The following is a conversation between Scott Harrison, Founder and CEO of charity: water, and Denver Frederick, Host of The Business of Giving on AM 970 The Answer.


Scott Harrison

Denver: We often hear of people who enter a new field from outside of it, coming from a completely different discipline.  They can either have a hard time adjusting, or on the other hand, they can bring a fresh set of perspectives to it. And this new way of thinking can help revolutionize a sector for the better, and do so in an exponential way. It would be the latter that best describes my next guest, former nightclub promoter, Scott Harrison, who went on to become the Founder and CEO of charity: water. Good evening, Scott, and welcome to The Business of Giving!

Scott: Thanks so much for having me!

Denver: So much to talk to you about. I really looked forward to this. But let’s begin by having you tell our listeners about charity: water and the mission and purpose of the organization.

Scott: Kind of like it sounds. We are on a mission to help bring clean and safe drinking water to people in need around the world.

Denver: And to really fully appreciate charity: water in the way you operate and the way you go about your business, it would help to understand the road that you took to get here from a pretty self-absorbed, if I might say, nightclub promoter, to a social entrepreneur leading this exceptional organization… And if there was a pivotal moment in that transformation, it may have occurred over one weekend in Uruguay. Tell us what led up to that moment and where that moment subsequently led you.

Scott: Sure! The decadent lifestyle that I lived for 10 years was actually almost a betrayal of the way that I was raised. So I had been brought up in a very conservative Christian home. My mom had been very sick when I was 4—there was a carbon monoxide gas leak in our home that almost killed all of us—It deeply affected her, and she just became an invalid from this point on. I grew up in a caregiver role. I just did everything right. I mean, I cooked, I cleaned, I vacuumed, I played piano on Sunday in church. I didn’t smoke, I didn’t drink, I didn’t have sex. I was the good kid until 18, and then this active, utter rebellion came over me, and I moved to New York City.  I grew my hair down to my shoulders and had this moment where I said, “Look, now it’s my turn. I played by the rules. I took care of mom. Now, it’s my turn to have some fun.”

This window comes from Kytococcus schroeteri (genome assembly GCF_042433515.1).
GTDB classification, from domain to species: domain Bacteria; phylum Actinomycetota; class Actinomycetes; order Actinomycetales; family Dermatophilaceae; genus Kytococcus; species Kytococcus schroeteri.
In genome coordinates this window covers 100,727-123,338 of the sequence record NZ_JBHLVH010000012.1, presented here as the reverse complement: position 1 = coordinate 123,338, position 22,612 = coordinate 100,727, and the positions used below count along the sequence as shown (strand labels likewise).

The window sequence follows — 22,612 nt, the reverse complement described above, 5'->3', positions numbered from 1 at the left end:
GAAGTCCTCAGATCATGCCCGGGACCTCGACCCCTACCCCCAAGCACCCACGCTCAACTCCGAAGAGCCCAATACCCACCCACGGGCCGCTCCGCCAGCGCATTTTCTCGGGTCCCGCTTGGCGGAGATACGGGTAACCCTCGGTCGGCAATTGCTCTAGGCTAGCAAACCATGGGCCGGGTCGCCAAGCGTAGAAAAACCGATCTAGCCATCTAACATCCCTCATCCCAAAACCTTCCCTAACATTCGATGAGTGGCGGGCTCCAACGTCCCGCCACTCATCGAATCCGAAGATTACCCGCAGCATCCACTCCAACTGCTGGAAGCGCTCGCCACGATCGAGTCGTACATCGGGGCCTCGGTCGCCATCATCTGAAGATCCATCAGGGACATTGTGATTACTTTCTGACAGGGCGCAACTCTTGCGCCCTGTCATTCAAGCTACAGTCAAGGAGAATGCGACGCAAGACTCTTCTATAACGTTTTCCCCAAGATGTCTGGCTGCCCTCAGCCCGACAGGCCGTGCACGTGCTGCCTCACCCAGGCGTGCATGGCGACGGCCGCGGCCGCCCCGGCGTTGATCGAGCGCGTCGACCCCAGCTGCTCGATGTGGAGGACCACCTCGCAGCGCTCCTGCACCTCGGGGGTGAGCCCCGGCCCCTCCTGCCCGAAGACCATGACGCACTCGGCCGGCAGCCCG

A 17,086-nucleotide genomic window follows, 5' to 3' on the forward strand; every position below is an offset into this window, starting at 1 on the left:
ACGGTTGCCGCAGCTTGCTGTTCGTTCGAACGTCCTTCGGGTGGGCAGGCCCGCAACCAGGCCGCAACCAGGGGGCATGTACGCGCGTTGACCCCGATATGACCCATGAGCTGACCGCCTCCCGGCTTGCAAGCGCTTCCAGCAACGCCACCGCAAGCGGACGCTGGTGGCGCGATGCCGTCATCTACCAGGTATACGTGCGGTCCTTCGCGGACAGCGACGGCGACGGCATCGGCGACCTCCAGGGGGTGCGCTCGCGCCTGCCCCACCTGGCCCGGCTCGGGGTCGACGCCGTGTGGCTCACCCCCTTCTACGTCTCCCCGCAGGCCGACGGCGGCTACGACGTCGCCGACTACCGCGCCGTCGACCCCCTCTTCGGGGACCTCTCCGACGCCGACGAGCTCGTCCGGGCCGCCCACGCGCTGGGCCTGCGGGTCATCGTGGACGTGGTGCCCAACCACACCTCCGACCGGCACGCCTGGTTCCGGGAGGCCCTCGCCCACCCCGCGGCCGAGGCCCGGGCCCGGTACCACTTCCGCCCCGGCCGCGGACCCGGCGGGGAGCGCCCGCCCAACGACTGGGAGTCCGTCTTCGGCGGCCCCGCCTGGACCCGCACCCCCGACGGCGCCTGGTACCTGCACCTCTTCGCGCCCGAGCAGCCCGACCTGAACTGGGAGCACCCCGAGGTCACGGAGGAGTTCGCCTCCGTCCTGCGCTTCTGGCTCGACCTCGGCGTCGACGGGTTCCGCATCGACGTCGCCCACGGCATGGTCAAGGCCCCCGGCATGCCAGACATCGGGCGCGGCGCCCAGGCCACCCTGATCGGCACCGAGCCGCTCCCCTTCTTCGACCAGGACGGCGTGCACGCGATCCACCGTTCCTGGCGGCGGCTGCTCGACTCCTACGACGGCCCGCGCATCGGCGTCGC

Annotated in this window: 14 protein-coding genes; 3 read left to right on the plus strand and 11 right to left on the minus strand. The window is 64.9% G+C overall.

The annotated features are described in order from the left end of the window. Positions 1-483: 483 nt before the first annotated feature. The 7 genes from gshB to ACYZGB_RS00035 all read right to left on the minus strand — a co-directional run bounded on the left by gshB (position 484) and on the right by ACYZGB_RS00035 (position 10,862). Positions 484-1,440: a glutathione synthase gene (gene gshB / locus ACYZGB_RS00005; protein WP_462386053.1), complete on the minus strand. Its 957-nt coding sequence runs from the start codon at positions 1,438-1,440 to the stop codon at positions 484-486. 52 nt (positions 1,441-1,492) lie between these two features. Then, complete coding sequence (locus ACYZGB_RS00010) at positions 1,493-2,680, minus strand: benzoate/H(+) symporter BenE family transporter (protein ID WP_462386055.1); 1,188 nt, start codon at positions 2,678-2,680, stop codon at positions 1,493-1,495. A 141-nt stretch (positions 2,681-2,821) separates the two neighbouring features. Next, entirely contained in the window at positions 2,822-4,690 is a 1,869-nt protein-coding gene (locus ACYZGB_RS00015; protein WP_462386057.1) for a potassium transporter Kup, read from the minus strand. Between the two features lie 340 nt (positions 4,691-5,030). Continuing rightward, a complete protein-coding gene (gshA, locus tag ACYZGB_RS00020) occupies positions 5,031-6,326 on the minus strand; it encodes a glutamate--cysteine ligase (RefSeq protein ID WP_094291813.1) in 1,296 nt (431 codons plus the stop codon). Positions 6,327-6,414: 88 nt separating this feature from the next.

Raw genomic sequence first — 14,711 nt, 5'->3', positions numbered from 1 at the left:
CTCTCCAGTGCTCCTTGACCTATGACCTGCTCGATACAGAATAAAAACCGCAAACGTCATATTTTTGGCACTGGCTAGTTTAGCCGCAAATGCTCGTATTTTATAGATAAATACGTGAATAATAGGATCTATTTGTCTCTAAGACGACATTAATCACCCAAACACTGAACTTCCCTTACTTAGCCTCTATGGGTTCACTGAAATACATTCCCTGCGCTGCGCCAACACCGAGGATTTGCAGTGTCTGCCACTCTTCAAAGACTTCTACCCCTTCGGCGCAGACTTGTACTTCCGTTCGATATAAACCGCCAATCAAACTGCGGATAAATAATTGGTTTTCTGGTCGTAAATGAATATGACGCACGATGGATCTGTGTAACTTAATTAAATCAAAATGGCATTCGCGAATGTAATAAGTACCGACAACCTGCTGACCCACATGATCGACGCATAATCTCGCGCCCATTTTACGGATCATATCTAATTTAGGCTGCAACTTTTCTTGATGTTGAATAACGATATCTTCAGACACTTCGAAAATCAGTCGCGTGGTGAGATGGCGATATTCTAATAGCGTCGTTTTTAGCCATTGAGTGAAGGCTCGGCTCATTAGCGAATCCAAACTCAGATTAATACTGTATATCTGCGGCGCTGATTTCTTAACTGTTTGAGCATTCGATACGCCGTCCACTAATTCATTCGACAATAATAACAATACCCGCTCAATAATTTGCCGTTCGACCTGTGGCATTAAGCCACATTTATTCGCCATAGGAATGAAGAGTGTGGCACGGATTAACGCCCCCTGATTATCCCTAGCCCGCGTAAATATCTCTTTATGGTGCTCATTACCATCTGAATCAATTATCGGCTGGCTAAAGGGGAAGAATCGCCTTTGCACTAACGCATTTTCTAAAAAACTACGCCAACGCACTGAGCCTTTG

The way to have fun and also make money that I stumbled into was a nightclub promoter. I learned that you can actually get paid to drink, and your friends would drink for free, and you would only have to work a couple of nights a week.  Working was actually partying. So, from the age of 18 or 19, I started at a nightclub called Nell’s here on 14th street– probably worked at 40 or 50 nightclubs over the next 10 years– promoting these parties. And as you mentioned, 10 years later, I found myself in Uruguay with a 2-pack-a-day cigarette habit, a gambling problem, a pornography problem, a strip club frequency problem, cocaine – pretty much anything short of heroin. I was just this mess, but my life looked amazing on the outside. So I was jumping into limousines; I was flying to Paris for Fashion Week. My girlfriend at that time was on the cover of Elle Magazine. I drove a BMW; I had a Rolex; I had a grand piano in my apartment – all these things that I had coveted that I thought would make me happy.